The ‘link power’ factor is primarily a measure of the number of relevant backlinks, i.e. the amount of other credible websites that link back to VPLC’s Eviction Helpline website. A higher number of backlinks to the site would increase the site’s ranking and placement on a search results page, thus boosting user discovery and engagement.

Upon generating a list of competitor sites with similar backlink profiles to the Eviction Helpline site, the only competitor to appear was

This was thus the best option to serve as a benchmark. We compared what domains refer to this site, to see what backlinks & referrals the site is missing out on.

As the above report makes clear, several high-quality websites with significant user traffic – such as Spotify, Amazon, Indeed, and US News – contain links to but not to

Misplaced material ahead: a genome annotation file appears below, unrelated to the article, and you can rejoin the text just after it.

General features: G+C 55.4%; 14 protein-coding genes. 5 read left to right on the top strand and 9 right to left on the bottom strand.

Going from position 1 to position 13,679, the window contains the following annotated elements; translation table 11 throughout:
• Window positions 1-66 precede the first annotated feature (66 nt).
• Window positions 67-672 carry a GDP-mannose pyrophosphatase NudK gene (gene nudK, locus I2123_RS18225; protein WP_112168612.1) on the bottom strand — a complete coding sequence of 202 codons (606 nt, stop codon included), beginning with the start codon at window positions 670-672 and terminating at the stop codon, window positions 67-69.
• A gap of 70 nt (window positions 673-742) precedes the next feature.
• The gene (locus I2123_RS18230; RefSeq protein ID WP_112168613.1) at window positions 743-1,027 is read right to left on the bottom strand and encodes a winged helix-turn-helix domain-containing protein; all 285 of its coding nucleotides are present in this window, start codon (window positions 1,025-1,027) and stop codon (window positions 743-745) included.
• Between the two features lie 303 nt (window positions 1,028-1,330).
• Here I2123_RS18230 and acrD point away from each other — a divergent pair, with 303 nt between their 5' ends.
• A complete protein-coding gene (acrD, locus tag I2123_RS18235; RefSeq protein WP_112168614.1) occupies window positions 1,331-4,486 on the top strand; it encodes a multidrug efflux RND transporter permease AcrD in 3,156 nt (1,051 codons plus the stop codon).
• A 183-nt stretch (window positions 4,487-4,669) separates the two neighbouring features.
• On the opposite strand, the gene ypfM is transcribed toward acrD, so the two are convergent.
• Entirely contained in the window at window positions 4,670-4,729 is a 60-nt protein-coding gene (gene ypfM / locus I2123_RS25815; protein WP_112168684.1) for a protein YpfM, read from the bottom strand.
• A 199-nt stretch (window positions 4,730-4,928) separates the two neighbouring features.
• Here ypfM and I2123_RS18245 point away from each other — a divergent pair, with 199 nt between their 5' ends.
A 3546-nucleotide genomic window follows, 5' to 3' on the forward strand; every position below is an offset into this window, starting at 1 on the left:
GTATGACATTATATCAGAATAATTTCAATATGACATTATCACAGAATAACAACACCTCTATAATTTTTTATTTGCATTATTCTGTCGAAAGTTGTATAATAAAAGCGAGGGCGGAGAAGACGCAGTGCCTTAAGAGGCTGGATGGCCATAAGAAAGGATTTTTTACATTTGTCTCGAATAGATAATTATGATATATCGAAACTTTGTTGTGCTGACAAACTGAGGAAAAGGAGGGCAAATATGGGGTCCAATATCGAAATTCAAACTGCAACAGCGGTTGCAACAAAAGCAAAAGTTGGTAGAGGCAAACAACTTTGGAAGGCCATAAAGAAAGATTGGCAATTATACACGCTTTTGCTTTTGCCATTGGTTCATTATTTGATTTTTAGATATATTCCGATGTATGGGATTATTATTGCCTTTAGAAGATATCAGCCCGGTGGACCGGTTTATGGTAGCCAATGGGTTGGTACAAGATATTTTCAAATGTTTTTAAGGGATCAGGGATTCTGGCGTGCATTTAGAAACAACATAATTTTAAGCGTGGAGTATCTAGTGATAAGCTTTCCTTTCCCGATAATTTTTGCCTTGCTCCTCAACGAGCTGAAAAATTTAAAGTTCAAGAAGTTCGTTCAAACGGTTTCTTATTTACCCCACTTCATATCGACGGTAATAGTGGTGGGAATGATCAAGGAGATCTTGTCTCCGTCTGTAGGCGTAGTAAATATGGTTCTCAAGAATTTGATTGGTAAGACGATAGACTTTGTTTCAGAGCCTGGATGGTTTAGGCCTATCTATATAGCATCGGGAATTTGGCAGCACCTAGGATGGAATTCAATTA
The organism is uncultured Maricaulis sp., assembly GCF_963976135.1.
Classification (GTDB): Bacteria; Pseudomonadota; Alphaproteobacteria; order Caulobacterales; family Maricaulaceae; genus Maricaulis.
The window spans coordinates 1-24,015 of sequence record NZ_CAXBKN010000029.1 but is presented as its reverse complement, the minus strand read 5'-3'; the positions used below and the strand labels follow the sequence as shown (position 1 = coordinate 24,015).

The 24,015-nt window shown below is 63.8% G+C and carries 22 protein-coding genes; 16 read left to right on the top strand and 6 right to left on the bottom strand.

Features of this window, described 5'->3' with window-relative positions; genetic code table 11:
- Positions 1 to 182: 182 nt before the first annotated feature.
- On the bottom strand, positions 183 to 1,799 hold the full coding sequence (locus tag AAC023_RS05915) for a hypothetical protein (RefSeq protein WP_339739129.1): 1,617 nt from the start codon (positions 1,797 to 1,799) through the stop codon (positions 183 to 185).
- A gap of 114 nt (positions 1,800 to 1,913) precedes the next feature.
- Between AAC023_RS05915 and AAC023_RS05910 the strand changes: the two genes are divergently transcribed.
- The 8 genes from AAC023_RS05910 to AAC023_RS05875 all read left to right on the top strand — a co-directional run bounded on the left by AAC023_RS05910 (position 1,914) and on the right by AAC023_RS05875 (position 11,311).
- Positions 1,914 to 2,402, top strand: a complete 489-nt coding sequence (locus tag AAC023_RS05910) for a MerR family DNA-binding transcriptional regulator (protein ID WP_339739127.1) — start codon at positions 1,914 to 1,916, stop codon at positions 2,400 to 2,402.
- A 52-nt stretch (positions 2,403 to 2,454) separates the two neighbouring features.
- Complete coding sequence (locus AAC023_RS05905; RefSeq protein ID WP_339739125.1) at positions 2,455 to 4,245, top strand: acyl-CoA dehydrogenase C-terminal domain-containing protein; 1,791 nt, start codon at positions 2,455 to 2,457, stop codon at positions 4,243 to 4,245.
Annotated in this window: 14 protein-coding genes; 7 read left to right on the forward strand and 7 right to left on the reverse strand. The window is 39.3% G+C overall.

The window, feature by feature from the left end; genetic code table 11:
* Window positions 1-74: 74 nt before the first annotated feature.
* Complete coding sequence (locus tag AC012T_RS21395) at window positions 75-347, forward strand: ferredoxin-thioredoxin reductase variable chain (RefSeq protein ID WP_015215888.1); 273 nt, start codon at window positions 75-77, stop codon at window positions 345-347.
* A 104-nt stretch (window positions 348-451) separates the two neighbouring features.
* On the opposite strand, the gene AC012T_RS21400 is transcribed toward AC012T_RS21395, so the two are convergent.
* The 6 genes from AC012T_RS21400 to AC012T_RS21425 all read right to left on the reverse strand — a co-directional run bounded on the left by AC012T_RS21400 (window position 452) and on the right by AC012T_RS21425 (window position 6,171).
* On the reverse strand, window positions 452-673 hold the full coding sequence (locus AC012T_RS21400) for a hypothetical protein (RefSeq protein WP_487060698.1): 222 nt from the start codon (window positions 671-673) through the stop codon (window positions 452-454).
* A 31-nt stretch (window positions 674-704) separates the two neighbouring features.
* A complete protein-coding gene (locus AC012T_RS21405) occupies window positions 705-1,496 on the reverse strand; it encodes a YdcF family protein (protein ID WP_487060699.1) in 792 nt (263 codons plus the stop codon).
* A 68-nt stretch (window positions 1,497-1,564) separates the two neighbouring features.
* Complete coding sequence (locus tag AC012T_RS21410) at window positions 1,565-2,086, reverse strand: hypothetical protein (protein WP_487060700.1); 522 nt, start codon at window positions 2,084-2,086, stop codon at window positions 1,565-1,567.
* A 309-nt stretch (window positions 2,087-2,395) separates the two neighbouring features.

Backlinks & referral strategy

Thus, we recommend that these particular sites be targeted, to the extent and capacity possible, to advertise the site or disseminate related information.
The term “top-level domain” describes the ending portion of a URL, such as dot com, dot gov, etc. The top-level domain report Semrush generated, as shown below, underlines that the majority of websites that backlinked to the competitor were dot com websites.

Emphasizing the dot gov and dot edu websites when choosing referral domains may be a useful strategy to take advantage of the increased credibility that customers tacitly assign to these top-level domains.

Keyword boosting

With the ‘link power’ factor addressed, our next recommendation aims to improve organic traffic through localized keyword boosting.